This entrance ticket to the Villa dei Vescovi saves you time spent waiting in the admission line, so you can make the most of your visit. Part of the Italian Heritage Trust, the villa is a restored renaissances-style holiday home built in the 16th century for the Bishop of Padova. Visit the Villa, see its frescoes and other artworks, stroll in the vineyards, and sit under the magnificent loggias.
Save time spent waiting in line by pre-booking your admission to the Villa de Vescovi
See the villa’s frescoes, then take a walk in the surrounding vineyards
A great way to spend some time outside of the city
Sit under the villa’s loggias for calm views of the countryside and Euganean Hills
Villa dei Vescovi is the most important pre-Palladian country house of the Renaissance. Having remained extraordinarily intact up to the present day, it has conserved its timehonoured relationship of harmonious correspondence with the surrounding countryside, a trait that was considered crucial by the artists who designed and built it. Immersing yourself in its atmosphere is an unforgettable experience that allows you to capture the true essence of this property: it is a place in which to reflect, to find yourself, to come to a standstill and savour the pure beauty of the interiors and the countryside round about; but at the same time, it is a place for exchange, dialogue and progress, which served as the backdrop for the vibrant meetings of a large group of illuminated humanists.
Historical outline -
Built between 1535 and 1542 on an embankment of the Euganean Hills as a holiday home for the bishop of Padova, the Villa was designed by the Veronese painter and architect Giovanni Maria Falconetto, under the direction of Alvise Cornaro, an erudite Venetian.
Other great architects worked on the building in the wake of Falconetto, including Giulio Romano, Andrea da Valle and Vincenzo Scamozzi, and various vicissitudes resulted in alterations to the original master plan. Nonetheless, the Villa dei Vescovi still embodies a large part of the architectural ideal of its creators, remaining a “Delightful place (…) a superb palace with graceful gardens”, according to the 17th-century description by Paduan Angelo Portenari. The piano nobile is enriched by a cycle of frescos on which the Flemish painter Lambert Sustris started work in 1542, many of which faithfully evoke the sublime surrounding landscape. When you reach the end of your visit, we would invite you to spend some time sitting quietly under the Loggias, which will allow you to immerse yourself yet further in the beauty of the landscape and the truly special ambience of this villa – a place that stimulates contemplation, reflection and meditation.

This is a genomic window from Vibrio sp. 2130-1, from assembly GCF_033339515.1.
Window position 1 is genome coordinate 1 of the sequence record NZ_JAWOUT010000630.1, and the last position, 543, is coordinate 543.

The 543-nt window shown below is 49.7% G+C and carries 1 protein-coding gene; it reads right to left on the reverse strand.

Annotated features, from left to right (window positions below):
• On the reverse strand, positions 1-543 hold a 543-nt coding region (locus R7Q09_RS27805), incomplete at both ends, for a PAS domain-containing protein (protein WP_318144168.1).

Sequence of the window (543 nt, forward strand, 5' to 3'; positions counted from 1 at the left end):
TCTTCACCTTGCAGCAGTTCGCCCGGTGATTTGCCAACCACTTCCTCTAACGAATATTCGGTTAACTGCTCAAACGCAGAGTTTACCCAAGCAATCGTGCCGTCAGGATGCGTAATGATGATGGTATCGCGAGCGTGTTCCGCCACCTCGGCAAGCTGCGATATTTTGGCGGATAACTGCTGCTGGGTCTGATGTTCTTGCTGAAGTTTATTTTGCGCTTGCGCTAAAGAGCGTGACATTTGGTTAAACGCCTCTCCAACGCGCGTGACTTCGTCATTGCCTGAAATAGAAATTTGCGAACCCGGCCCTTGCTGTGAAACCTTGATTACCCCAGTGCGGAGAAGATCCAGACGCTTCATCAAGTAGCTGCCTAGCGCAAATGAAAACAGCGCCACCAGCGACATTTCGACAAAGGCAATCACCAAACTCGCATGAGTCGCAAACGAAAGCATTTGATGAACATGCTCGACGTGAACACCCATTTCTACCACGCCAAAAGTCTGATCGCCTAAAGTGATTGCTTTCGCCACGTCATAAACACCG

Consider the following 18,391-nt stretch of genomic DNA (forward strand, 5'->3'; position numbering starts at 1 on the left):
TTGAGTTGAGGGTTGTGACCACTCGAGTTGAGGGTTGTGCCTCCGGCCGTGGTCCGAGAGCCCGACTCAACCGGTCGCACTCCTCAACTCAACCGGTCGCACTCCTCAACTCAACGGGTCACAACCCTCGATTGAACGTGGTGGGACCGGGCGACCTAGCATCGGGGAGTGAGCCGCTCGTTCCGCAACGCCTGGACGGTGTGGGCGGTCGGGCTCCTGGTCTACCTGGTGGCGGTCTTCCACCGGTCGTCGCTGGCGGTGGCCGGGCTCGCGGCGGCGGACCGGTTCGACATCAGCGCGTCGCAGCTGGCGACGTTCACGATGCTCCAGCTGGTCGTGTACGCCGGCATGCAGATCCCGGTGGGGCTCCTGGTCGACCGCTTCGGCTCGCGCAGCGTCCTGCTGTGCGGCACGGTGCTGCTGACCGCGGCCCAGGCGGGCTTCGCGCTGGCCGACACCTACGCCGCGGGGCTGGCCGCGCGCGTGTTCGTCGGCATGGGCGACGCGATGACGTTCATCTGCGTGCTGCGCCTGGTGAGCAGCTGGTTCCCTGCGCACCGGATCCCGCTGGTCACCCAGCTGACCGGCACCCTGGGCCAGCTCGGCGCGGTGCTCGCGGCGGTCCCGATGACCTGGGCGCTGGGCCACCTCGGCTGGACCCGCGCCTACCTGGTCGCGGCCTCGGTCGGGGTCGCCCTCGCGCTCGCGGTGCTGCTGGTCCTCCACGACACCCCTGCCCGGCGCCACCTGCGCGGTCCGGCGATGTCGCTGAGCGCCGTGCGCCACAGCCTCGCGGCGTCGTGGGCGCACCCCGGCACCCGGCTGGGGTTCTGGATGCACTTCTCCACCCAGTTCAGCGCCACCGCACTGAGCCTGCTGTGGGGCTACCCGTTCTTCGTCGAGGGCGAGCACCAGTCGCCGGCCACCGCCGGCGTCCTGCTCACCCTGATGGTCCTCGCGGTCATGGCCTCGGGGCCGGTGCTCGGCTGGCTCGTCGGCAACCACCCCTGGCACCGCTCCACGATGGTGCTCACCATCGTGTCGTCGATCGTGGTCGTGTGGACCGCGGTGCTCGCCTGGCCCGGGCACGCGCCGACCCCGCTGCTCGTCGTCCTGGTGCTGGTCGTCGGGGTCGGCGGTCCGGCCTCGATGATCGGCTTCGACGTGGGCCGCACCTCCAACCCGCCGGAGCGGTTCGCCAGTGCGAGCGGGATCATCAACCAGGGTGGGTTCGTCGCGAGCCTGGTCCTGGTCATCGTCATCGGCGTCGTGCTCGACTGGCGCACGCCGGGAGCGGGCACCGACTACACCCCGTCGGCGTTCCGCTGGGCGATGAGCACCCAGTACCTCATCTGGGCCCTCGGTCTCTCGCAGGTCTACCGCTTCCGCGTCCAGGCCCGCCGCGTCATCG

The Villa has been donated to the Italian Heritage Trust, FAI Fondo Ambiente Italiano, who carefully restored it and opened it to the public in 2011.
You can visit the Villa, it's frescoes and art-works, sit under the loggias and have a cup of tea or a glass of wine, stroll in the vineyard and relax in the large park. Kids find a place where to run, hide and play. Wine-tasting, caffetteria and a shop with souvenirs and local products available.